Widespread delays with the delivery of Gmail email over the past 24 hours were caused by a "rare dual network failure", Google revealed this morning.
A number of Gmail users internationally had been subject to message delivery delays and unavailable attachments, with 29 percent of global Gmail messages affected.
Around 1.5 percent of emails were delayed more than two hours, the company said in a blog post.
It attributed the delays to a dual network failure in which “two separate, redundant network paths both stopped working at the same time”.
“The two network failures were unrelated, but in combination they reduced Gmail’s capacity to deliver messages to users, and beginning at 5:54 am PST [Tuesday 23rd (10:54pm AEST last night)] messages started piling up,” the company said.
It said its engineering team had been notified by an internal automated monitoring within minutes of the issue, at which time it began investigating. It restored some of the lost network capacity and had the accumulated email backlog cleared around twelve hours later.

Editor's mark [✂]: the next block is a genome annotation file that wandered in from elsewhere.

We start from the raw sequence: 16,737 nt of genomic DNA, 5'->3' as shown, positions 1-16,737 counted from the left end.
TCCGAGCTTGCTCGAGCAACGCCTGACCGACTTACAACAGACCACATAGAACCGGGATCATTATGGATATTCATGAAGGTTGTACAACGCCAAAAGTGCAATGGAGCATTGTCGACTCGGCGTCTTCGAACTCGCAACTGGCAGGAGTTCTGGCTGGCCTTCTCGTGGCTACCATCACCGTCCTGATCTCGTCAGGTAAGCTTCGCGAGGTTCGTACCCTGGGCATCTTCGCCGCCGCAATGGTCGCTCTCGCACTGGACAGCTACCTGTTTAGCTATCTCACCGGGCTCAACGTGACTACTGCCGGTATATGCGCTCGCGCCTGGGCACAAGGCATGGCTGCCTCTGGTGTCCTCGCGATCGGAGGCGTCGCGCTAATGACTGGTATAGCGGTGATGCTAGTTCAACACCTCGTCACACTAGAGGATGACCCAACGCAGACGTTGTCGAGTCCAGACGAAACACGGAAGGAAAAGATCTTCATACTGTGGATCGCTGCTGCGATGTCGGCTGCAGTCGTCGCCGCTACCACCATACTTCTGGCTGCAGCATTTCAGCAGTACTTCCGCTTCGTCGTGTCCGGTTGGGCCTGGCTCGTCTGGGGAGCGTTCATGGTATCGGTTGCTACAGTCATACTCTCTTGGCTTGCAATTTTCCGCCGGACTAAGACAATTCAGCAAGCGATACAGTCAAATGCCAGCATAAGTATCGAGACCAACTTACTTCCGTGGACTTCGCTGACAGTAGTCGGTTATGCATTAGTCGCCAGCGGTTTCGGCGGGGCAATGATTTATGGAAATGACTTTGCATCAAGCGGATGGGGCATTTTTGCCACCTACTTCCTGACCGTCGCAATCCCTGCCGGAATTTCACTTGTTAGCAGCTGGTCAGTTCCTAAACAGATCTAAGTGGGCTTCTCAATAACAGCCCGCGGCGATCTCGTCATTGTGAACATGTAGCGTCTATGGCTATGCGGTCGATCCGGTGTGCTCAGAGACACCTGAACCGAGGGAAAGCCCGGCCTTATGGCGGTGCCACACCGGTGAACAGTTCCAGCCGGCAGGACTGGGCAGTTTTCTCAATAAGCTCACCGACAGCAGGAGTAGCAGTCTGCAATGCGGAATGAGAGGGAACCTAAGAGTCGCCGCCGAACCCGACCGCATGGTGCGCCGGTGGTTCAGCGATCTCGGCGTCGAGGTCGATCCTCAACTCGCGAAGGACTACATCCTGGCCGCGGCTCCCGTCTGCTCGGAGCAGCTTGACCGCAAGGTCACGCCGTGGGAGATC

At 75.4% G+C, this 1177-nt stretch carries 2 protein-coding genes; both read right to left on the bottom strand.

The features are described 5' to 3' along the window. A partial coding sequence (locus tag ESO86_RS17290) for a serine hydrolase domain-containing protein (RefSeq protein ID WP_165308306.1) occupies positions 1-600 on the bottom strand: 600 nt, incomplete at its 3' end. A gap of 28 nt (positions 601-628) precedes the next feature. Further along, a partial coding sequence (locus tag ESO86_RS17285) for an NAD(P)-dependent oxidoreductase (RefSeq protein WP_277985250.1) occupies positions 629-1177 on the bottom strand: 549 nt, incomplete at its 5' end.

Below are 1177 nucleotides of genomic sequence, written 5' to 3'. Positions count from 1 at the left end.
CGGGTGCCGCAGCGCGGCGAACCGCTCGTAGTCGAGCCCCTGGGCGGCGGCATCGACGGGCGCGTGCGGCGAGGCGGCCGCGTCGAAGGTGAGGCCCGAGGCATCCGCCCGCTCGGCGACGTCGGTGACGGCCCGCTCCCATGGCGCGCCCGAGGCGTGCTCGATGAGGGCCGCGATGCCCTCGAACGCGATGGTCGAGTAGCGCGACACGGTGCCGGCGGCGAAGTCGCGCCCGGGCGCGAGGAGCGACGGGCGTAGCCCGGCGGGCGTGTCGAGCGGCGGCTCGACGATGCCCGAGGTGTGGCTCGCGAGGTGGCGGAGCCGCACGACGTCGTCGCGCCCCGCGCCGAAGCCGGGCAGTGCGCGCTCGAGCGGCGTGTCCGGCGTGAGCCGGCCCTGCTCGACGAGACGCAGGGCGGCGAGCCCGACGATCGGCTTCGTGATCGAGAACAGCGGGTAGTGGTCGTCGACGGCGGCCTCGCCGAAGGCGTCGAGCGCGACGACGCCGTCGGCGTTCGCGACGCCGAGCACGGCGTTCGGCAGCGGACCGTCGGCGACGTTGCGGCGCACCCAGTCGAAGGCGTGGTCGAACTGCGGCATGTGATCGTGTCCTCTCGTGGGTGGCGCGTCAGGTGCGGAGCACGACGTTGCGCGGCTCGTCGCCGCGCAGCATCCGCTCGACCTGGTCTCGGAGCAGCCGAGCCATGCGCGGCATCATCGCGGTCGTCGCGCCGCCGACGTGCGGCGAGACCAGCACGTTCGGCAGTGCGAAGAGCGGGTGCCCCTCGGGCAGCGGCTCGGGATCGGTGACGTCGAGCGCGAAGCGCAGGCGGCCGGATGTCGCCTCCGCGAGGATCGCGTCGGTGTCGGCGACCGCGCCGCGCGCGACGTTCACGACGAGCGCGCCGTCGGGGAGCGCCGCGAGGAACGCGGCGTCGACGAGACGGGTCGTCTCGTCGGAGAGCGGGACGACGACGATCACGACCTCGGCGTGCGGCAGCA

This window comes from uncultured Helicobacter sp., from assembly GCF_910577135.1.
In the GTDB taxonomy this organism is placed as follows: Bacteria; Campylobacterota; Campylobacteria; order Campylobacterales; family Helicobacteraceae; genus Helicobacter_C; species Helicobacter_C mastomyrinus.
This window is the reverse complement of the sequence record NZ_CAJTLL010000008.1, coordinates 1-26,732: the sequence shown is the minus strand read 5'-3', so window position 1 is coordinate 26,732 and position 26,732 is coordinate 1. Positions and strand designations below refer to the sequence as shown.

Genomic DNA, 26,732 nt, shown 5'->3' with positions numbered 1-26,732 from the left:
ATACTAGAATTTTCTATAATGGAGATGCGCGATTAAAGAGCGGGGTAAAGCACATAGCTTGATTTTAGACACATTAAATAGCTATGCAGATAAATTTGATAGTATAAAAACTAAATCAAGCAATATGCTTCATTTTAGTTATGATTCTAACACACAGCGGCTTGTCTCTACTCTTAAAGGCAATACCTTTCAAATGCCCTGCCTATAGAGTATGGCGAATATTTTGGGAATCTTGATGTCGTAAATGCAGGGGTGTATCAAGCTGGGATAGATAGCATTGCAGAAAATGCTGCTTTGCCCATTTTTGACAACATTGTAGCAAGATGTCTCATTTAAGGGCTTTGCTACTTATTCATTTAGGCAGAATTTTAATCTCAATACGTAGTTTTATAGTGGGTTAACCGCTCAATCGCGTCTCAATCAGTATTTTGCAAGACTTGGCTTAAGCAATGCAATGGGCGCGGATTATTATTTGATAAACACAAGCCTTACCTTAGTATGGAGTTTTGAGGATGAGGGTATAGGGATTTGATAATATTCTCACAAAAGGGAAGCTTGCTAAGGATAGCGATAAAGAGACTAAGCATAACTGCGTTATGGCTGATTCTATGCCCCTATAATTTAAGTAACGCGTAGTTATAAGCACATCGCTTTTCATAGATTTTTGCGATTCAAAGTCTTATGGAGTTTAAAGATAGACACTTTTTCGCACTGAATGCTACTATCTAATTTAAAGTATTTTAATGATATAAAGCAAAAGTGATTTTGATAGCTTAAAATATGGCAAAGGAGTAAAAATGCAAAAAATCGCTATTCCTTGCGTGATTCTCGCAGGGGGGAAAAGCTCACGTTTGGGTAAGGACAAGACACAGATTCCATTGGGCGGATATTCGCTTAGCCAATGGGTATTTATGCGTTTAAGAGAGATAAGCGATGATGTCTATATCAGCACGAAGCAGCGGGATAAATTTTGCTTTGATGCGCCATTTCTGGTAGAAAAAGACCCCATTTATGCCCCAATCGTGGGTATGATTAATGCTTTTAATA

Google said most of its users, or around 71 percent, would not have experienced an issue. For the remaining 29 percent the average delay was around 2.6 seconds. Large attachments on affected messages offered errors and were inaccessible.
Gmail users were still able to log in, read already delivered messages, send mail and access other features despite the network failure, Google said.
The company is now working to ensure sufficient network and backup capacity in case of a similar future event, it said, and improve internal practices for a faster response.